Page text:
- Plan / Information (Français)
- Plan guide accessibilité
- Plan / Information (English)
- Plan for visitors with mobility impairments
- Mapa / Informação
- Mappa/ Informazioni
- Plan / Information (Deutsch)
- Plano / Información
- план / информация (Русский)
- 루브르 박물관 관람 안내
- مخطط الزيارة\ المعلومات
- Plan / informacja (polski)
Work Camel andirons
Department of Decorative Arts: 18th century: neoclassicism
© 2007 RMN / Martine Beck-Coppola
18th century: neoclassicism
These gilt-bronze andirons are composed of two camels lying on parallelepiped-shaped bases decorated with foliated scrolls on a blue ground. These highly original pieces were made for the Turkish boudoir of Marie-Antoinette at Fontainebleau and afford us a glimpse of the Turkish style popular at court at the end of Louis XVI's reign.
Marie-Antoinette's boudoir at Fontainebleau
When the court travelled to Fontainebleau in the autumn of 1776, Queen Marie-Antoinette was irked to see the private chambers still looking the way they did during the time of Marie Leczinska. Back at Versailles, she admired the new Turkish room of her brother-in-law, the count of Artois. Enchanted by the the play "Mustapha and Zeangir" relating the woes of Soliman the Magnificent's sons, she commissioned the Rousseau brothers to create a Turkish boudoir on the entresol at Fontainebleau. The bronze furnishings were made by Pierre Gouthière. Today, only the wainscoting and fireplace remain in situ, but in all likelihood the room formed a highly original whole. In addition to the andirons, the Louvre has the Savonnerie carpet, which was probably never installed. "Turkish rooms" were very popular among the king's entourage. The count of Artois had two installed at Versailles; the queen had one at Fontainebleau, and her sister, Madame Elisabeth, likewise had one at the chateau de Montreuil. All were fascinated by the sensuality of the Ottoman Empire, as portrayed in Oriental tales.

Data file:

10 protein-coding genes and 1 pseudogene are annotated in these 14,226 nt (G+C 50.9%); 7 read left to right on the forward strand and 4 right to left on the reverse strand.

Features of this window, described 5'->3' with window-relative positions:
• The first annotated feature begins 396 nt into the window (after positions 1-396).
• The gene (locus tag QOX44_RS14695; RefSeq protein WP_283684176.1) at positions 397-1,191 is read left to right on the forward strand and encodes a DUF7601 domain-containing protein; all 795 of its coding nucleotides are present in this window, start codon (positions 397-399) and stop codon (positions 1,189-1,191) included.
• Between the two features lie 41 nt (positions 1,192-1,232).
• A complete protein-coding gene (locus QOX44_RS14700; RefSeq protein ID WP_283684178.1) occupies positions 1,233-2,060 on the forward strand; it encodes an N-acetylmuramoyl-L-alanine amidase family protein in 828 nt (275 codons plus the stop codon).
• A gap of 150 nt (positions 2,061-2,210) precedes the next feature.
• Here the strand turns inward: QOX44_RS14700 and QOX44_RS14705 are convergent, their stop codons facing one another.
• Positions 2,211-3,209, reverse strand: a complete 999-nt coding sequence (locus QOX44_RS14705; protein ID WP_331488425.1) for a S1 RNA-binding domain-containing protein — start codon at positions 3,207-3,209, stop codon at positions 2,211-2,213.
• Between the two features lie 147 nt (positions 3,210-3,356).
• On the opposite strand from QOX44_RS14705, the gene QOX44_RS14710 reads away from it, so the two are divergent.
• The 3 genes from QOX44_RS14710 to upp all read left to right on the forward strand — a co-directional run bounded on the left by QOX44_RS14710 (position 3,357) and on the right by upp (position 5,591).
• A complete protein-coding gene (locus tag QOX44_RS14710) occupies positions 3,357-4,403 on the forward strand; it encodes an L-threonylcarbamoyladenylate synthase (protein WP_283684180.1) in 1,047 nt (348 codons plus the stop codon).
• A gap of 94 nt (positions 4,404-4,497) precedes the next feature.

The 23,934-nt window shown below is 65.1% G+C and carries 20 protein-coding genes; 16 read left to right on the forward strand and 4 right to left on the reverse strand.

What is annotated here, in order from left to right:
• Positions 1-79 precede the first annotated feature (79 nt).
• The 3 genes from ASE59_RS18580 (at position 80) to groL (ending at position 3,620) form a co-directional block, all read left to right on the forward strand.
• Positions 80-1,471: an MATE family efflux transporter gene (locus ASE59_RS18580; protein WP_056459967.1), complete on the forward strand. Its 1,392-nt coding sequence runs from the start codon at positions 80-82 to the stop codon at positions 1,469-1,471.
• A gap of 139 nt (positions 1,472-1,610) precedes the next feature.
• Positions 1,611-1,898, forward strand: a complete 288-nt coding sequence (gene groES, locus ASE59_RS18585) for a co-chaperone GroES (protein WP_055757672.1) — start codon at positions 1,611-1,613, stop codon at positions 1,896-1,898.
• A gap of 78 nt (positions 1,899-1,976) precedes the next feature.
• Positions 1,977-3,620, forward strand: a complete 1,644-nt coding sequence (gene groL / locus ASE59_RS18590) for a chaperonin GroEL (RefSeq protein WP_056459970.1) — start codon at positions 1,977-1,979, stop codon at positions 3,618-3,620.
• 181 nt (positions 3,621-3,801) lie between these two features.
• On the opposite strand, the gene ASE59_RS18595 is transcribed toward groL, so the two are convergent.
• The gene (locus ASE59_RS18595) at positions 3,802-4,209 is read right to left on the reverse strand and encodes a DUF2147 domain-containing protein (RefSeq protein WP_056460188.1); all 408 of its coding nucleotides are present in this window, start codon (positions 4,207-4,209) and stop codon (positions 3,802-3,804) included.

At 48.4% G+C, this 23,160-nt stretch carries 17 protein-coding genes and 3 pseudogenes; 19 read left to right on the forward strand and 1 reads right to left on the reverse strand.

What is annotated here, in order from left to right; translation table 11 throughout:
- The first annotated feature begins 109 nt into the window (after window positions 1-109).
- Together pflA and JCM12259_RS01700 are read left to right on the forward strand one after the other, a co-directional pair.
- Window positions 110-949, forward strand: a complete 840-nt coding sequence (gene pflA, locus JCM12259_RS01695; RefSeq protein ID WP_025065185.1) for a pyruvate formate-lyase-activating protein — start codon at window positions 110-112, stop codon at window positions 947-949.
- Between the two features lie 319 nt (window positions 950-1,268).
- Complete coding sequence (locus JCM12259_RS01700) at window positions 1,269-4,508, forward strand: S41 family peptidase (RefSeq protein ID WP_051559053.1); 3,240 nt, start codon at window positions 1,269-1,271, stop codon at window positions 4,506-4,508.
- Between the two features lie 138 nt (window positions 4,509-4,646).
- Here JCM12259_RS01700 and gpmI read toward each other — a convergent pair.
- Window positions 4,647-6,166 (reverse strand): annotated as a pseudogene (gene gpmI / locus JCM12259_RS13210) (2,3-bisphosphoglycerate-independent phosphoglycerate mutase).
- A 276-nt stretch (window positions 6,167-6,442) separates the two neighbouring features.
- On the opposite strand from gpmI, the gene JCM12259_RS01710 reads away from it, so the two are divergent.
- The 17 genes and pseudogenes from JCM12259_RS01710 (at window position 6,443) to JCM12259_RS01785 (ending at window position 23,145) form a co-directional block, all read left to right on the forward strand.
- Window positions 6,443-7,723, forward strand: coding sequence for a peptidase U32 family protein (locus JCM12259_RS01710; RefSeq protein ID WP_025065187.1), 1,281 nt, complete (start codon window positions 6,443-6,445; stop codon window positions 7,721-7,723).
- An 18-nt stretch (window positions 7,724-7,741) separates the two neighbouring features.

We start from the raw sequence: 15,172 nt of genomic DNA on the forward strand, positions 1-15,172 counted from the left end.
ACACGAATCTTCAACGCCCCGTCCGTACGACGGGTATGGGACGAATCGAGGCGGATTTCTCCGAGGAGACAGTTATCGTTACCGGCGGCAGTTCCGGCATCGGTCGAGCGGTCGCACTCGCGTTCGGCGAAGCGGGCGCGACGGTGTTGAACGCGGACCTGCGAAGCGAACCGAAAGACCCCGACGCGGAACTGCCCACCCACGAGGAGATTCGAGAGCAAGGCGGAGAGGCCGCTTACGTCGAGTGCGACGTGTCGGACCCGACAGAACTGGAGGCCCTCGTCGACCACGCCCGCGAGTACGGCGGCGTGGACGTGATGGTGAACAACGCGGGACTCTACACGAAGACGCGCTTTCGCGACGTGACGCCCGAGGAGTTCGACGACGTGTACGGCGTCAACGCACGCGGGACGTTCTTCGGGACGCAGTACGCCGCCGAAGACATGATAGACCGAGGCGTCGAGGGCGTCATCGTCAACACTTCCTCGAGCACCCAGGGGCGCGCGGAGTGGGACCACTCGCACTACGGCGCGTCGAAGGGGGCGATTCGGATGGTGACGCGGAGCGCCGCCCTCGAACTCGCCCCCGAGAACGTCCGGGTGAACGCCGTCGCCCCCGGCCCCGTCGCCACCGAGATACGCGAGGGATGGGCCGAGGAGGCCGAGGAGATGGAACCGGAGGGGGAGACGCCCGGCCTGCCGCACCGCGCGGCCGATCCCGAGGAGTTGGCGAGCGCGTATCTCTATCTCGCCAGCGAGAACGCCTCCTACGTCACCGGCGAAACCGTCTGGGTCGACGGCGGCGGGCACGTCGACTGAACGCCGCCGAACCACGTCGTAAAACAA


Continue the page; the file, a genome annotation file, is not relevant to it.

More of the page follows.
A particularly elegant piece of metalwork
The Crown commissioned various works from Pierre Gouthière, amongst which these andirons, in which the bronzesmith displays great originality and matchless skill. The animals themselves are not very life-like, but the chasing renders a camelhair effect, along with the details of their saddlery. The bases they rest on are decorated with beading that echoes that found on the friezes of the wainscoting. The fronts are made up of foliated scrolls and little bells beribboned with gilt, chased, and perforated bronze on a blue ground known as "couleur eau". These ornaments can also be found on the wainscoting of the boudoir. "Couleur eau" ("water color"), obtained on a small iron plate, was highly popular during the reign of Louis XVI on account of the interplay between materials it afforded. Each item in the room had to form part of a unified whole, and Gouthière successfully blended the andirons into the room's sumptuous decoration.
BibliographyBaulez C., "Histoire du goût : le goût turc", in L'Objet d'art, n 2, décembre 1987.
Pierre GOUTHIERE (1732-circa 1812-1814)
Marie-Antoinette's Turkish boudoir, Fontainebleau, France
Chased gilt bronze
H. 34 cm; W. 25 cm
On loan to the Mobilier National, 1901
The Louvre is open every day (except Tuesday) from 9 a.m. to 6 p.m.